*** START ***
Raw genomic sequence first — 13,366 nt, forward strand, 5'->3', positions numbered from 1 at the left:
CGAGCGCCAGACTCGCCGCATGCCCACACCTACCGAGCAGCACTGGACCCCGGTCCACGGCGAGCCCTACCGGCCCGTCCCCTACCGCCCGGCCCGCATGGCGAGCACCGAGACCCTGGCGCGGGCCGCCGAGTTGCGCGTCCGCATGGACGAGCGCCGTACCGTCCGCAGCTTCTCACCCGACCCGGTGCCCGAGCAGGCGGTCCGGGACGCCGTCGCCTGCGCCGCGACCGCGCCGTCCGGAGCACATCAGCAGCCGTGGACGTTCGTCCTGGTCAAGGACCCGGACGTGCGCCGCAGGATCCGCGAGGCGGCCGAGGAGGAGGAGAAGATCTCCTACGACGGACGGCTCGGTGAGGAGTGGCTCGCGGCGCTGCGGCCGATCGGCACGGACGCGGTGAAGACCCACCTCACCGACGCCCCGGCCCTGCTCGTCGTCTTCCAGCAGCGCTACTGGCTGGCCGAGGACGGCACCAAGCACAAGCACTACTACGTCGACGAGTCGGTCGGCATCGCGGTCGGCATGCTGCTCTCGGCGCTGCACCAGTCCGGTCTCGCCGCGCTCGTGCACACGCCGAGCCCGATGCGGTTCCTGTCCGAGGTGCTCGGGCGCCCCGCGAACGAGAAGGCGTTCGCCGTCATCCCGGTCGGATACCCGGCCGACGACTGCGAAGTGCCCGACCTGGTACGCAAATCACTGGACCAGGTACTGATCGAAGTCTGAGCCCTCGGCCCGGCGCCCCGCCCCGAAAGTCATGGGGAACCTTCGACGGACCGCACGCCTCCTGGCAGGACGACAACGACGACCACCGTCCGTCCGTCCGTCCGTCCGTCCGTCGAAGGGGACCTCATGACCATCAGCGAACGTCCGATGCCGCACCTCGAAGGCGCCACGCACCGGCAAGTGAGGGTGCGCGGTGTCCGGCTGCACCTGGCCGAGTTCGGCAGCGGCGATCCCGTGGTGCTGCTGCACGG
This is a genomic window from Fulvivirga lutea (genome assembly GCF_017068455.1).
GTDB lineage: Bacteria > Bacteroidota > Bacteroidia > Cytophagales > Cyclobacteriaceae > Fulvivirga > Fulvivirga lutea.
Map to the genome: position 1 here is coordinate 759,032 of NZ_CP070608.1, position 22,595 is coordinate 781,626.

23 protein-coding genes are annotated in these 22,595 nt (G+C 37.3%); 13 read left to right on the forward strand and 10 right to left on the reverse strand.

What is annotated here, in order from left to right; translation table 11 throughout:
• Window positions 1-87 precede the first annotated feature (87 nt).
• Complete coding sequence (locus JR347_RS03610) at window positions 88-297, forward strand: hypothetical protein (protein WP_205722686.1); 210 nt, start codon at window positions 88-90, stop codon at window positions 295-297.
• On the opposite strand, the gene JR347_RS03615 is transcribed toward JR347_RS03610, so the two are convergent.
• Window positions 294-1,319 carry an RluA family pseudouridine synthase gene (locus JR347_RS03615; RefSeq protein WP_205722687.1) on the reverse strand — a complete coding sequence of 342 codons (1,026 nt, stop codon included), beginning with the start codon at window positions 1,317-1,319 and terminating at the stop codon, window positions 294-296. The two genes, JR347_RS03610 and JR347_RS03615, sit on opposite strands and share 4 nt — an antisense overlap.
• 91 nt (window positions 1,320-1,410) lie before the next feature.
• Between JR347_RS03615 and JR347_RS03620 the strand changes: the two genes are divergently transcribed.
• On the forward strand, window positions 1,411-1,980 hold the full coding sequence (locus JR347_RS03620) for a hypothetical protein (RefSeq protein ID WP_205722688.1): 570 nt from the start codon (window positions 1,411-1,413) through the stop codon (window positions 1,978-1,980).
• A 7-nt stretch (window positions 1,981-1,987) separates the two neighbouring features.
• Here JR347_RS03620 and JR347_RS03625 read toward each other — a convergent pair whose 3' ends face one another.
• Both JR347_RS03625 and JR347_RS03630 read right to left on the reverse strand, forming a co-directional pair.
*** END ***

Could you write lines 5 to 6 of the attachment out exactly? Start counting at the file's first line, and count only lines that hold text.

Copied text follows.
Map to the genome: position 1 here is coordinate 759,032 of NZ_CP070608.1, position 22,595 is coordinate 781,626.

23 protein-coding genes are annotated in these 22,595 nt (G+C 37.3%); 13 read left to right on the forward strand and 10 right to left on the reverse strand.